It is important to have a clear-cut objective when developing eLearning courses. Often, instructional designers or developers do not get the right picture with regard to the purpose of an eLearning course. A good briefing is essential to ensure that the course outcome is as per the learning need.
So, what constitutes a good briefing? Here are some guidelines that might help your instructional designers and course developers.
- Analyze your target audience to understand what their needs are and what they expect from the course. What is their skill/competency level? How comfortable are they with computers and technology? Give this profile to the instructional designers (IDs). Then they would be able to design courses that best suit the profile of the learners.
- Be clear about the objectives. What is it that you want the learners to achieve at the end of the course? In what way would the knowledge help them improve on their current skills and abilities? This information ensures IDs do not deviate from the purpose for which the course is being developed.
- Choose the content that best meets the learning objectives. Guide the IDs to distinguish between ‘need to know’ and ‘nice to know’ content. Avoid cramming too much information into the course that is not directly relevant to the course objective. They can be made available as additional resources.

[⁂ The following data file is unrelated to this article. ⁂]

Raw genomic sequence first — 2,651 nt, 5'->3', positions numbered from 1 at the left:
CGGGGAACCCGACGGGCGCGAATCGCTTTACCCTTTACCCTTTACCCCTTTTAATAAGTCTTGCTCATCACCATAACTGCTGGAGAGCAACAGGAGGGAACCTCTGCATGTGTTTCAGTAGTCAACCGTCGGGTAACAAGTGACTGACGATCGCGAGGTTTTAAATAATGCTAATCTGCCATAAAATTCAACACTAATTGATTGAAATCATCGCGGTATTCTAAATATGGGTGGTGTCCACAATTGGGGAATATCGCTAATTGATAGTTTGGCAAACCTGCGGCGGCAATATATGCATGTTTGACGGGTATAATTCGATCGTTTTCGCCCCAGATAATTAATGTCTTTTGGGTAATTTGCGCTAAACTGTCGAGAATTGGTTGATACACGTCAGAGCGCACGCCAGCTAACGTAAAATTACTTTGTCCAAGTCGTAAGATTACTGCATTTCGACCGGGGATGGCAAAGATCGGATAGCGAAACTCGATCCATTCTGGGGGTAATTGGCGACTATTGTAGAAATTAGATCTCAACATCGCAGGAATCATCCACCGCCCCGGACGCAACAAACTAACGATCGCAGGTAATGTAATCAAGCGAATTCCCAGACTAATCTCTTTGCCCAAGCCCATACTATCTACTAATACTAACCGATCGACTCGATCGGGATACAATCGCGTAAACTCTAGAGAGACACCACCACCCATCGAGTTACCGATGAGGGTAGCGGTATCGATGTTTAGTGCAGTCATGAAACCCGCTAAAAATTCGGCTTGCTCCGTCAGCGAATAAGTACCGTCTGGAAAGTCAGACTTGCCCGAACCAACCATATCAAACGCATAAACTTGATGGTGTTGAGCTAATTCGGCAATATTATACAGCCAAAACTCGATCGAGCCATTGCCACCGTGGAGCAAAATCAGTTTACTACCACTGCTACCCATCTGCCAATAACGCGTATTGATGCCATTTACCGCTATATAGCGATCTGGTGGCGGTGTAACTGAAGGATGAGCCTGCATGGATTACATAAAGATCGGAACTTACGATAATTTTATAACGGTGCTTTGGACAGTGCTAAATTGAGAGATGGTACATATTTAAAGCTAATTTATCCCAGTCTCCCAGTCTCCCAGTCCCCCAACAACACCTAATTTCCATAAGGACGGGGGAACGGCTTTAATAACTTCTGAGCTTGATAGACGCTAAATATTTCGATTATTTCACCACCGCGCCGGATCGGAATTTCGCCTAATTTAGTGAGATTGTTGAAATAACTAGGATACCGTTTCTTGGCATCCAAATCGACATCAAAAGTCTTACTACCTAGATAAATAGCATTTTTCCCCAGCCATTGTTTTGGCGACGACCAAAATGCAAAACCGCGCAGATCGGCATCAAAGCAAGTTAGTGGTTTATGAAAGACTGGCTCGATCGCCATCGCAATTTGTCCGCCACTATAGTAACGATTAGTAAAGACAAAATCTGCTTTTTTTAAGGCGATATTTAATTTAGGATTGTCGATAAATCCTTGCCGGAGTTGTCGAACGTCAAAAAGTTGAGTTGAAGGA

- Ensure that a good combination of learning tools in the form of audio, video, images, animations, scenarios or simulations are used to make the course engaging and interactive. Course content with too much textual content would not be effective in helping learners achieve the objective. Any images, animations, videos, illustrations that would help make the course interesting should be shared with the course development team.
- Share the delivery format for the course. How are learners going to access the course? Is it through their desktops or from their mobile devices? How are courses going to be hosted – LMS, intranet etc.? This ensures that developers use the right tool and format for course development. It may be a good idea to ask for a prototype of the course so that you can test its viability at an earlier stage. This will ensure you can work on any amendments or improvisations at an early stage.
A good brief helps to set the context for the course and enables IDs to put ideas in perspective and develop courses according to the learning objective. If you are an instructional designer, what do you expect to know before developing the storyboard of the course? What according to you constitutes a good brief? Do share your thoughts.
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